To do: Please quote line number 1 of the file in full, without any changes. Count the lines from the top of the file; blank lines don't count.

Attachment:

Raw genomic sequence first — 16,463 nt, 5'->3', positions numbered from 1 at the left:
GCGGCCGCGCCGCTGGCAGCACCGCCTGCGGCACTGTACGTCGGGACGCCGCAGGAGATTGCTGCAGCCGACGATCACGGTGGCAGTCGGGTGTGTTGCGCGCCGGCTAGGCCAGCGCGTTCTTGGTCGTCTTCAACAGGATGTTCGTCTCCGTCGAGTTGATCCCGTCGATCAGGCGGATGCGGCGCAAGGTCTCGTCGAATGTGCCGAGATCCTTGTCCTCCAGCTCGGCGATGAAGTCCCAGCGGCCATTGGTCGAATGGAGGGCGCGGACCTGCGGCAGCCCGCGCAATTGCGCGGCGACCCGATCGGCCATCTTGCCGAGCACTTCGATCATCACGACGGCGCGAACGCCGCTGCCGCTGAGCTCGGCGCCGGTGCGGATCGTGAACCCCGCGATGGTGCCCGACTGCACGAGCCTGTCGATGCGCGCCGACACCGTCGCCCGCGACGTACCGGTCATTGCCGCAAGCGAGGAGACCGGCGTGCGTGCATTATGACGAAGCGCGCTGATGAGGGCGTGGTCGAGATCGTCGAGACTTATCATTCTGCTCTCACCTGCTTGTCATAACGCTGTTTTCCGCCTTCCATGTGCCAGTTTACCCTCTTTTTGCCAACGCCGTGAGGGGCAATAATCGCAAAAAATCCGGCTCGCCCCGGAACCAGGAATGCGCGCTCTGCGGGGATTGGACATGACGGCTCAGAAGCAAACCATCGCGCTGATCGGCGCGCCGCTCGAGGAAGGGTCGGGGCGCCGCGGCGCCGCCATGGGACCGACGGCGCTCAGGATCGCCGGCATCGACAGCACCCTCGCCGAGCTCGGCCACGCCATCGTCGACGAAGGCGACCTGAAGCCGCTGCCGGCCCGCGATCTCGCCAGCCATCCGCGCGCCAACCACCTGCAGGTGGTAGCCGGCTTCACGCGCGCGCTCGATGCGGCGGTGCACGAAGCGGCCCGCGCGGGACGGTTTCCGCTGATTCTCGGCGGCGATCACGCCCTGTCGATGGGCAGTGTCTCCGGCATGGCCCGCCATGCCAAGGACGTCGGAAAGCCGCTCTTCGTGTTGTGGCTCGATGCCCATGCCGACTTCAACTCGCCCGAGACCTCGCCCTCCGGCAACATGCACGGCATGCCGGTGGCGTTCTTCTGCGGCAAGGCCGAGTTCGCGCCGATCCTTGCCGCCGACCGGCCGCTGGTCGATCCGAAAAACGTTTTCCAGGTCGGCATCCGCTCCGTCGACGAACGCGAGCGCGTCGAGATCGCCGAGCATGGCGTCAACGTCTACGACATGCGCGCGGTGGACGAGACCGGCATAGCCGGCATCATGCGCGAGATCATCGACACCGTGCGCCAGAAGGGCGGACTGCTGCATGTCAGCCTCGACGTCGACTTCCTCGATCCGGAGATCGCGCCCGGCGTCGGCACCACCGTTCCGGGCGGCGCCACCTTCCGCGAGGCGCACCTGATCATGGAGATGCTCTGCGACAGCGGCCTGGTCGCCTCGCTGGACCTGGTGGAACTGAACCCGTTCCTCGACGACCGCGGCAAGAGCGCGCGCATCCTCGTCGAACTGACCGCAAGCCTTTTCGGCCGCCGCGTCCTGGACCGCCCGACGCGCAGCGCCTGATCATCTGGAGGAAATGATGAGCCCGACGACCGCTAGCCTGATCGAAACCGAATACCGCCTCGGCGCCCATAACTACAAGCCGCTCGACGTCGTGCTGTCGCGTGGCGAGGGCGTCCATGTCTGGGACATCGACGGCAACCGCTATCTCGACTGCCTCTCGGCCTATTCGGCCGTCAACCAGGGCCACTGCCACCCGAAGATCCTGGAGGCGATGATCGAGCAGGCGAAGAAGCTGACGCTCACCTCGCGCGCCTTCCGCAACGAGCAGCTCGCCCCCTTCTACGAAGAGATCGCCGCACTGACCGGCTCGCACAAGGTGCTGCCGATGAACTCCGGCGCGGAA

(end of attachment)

Raw genomic sequence first — 16,463 nt, 5'->3', positions numbered from 1 at the left: